In an opinion piece published in the Irish Times yesterday I responded to a report from Michael Kelly on the ‘Engagement and Consultation Process on a Technological University for the South-East‘. Today I’m going to expand on my earlier piece, and explore some of the other issues involved in setting up a Technological University in the South-East. I’m indebted to a number of people, from Waterford, Carlow, and further afield, who contacted me about this over the last few days.
Proposals to build a university in the South-East go back for over thirty years. The logic of doing this is hard to dispute. There’s good evidence that universities contribute to economic growth, in many different ways, and the potential benefits of setting up a university in the region have been well described in many sources, including the Kelly report . Waterford IT itself is a successful IT, with good academic outcomes, and a very respectable track record in research and development. It’s the obvious keystone for a university in the region. IT Carlow is also a successful IT, but one with a radically different profile, and a strong focus on training.
One of the difficulties in talking about TU’s is the risk of running down the IT’s. To be clear, a successful education system has to provide access to a broad range of educational opportunities for everyone. This includes a working further education system, as well as higher education. Traditionally higher education in Ireland was divided into two groups, the Regional Technical Colleges, later the IT’s, who did apprenticeships, certificates, and diplomas, and the universities, who did degrees. For many years the IT’s awarded degrees only in partnership with universities, but more recently they have been allowed to award degrees themselves.
Irish parents have a strong preference for degrees. This has led to big increases in the number of kids doing degrees in the ITs and a fall in those doing certificates and diplomas. Arguably, this has weakened the whole system. It has certainly become harder to start with a certificate, and work up the system to a higher degree. It also leads to a moderately high dropout rate from first year degree course in the IT’s, as people who might, perhaps, have been better advised to start with a certificate, find they can’t manage a degree. I suspect that a fair of these would manage a degree later on, if they wanted one, but at age 18, many people do not have the maturity to manage a degree course.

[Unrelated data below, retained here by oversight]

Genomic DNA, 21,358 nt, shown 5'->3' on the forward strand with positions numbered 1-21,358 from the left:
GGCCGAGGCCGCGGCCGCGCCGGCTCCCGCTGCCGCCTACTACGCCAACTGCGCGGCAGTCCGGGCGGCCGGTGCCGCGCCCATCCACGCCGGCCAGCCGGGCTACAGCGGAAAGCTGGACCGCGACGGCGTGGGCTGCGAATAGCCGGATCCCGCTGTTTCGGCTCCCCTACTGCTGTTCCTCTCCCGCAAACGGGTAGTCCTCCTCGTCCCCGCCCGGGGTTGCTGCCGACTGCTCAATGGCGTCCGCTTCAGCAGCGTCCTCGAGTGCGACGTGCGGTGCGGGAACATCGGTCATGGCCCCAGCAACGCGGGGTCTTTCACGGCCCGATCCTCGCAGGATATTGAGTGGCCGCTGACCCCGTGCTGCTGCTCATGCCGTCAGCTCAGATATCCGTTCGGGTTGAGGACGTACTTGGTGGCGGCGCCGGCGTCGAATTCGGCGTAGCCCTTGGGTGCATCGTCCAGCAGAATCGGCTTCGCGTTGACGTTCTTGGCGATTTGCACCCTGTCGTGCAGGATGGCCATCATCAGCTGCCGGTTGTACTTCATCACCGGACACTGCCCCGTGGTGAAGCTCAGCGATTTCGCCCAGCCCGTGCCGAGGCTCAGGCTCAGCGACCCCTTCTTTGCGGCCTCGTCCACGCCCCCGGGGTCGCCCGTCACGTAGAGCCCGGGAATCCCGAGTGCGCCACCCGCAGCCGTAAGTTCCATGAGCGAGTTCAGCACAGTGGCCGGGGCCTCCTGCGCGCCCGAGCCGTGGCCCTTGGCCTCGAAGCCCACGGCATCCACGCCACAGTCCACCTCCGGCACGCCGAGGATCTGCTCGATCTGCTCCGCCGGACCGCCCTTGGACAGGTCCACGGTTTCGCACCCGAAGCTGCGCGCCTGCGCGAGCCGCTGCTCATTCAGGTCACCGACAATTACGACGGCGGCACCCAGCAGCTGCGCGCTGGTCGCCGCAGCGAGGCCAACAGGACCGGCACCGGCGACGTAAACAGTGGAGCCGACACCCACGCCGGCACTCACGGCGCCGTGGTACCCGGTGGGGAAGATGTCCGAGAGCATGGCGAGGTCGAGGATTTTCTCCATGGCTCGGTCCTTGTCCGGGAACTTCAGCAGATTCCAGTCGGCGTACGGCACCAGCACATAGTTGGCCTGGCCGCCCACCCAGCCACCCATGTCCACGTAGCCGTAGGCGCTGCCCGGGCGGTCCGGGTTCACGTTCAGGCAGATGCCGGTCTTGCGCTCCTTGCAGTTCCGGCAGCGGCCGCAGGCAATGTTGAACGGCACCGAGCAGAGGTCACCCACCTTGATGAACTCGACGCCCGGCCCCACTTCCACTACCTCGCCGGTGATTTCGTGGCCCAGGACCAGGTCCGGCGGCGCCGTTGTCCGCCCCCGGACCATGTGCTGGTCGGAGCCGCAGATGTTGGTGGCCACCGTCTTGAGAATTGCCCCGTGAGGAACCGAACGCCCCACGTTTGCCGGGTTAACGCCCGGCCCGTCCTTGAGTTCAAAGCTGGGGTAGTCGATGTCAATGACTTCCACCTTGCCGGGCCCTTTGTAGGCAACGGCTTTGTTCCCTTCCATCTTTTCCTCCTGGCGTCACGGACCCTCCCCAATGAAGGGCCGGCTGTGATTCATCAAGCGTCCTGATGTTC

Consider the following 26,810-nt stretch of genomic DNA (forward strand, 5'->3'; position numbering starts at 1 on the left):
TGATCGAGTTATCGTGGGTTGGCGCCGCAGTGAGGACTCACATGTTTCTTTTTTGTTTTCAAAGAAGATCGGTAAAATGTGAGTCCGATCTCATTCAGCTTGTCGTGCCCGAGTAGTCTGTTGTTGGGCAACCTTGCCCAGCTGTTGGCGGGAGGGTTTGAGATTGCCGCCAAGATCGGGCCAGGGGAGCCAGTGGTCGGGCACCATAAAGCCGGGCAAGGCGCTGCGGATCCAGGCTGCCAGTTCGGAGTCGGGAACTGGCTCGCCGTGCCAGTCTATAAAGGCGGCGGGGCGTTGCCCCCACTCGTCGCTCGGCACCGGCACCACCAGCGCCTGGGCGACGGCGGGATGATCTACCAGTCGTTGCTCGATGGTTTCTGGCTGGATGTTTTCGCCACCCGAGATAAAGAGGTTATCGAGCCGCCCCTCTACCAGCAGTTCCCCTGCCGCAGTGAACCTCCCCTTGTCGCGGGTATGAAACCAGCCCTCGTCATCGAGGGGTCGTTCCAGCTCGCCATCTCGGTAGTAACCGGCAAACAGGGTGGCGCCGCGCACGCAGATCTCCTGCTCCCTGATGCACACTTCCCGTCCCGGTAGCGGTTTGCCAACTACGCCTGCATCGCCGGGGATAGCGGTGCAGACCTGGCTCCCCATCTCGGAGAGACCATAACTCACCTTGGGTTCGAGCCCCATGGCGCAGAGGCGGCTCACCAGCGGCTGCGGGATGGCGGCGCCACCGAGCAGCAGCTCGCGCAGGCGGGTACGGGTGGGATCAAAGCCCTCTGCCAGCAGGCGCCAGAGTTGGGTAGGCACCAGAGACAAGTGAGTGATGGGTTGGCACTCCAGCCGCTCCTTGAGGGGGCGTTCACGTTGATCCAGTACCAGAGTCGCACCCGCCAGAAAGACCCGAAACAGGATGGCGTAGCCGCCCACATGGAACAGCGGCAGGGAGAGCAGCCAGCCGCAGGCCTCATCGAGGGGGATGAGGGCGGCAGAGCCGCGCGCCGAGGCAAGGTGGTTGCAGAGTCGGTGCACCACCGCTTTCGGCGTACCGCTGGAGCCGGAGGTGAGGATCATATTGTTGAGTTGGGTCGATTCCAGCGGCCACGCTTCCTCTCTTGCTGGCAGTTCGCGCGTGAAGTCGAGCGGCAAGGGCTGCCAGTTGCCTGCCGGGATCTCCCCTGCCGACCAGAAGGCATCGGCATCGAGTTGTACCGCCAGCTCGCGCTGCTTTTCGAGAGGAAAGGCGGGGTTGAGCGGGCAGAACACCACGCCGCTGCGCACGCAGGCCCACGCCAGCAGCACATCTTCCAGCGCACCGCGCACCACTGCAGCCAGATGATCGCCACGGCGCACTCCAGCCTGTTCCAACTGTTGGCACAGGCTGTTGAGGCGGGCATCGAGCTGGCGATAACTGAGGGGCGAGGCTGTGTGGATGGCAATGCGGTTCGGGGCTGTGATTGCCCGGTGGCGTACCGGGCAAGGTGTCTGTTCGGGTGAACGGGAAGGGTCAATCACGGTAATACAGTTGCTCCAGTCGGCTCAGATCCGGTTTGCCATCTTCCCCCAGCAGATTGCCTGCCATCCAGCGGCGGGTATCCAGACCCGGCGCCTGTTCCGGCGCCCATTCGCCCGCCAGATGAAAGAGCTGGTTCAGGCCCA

The key point is that IT’s, technological universities, and ordinary universities are all doing something important, but they are also meant to be doing something different.
Mergers, risks, and management
Mergers are dangerous. Many mergers fail, and mergers can destroy large, and apparently successful organizations. Failed mergers destroy value, because they consume management and staff time, which could have done something more useful; and because the new body can be seriously, or even fatally, weakened by the merger process. It is perfectly possible to merge two good profitable companies and end up with one bad, loss-making, company. Of course, public sector bodies don’t usually exist to make a profit, although IT’s must balance their budgets, but the services they give can be badly damaged. The evidence is that, to succeed, a merger needs a clear, agreed, goal, and that both partners need to trust and respect each other. They also need to know each other very well (i.e. to have done a proper due diligence).
Given the risks of a merger, reading Michael Kelly’s report should bring any properly designed civil servant out in a cold sweat. The process of merging WIT and IT Carlow has not gone smoothly, to say the least. WIT, an organisation that has had its own troubles over the last few years, walked away from merger talks in October 2014. At that point only the first stage of a four stage process leading to a technological university had been completed.
Someone in WIT pointed out to me that, at least until recently, the proposal for university status is not driven primarily by WIT, but by the city and local chamber of commerce. This person also felt that, for most staff members in WIT, the whole merger process was not very salient – ‘IT Carlow featured far too rarely in discussions of the future of the Institute’. I suspect that many staff in WIT feel the same way.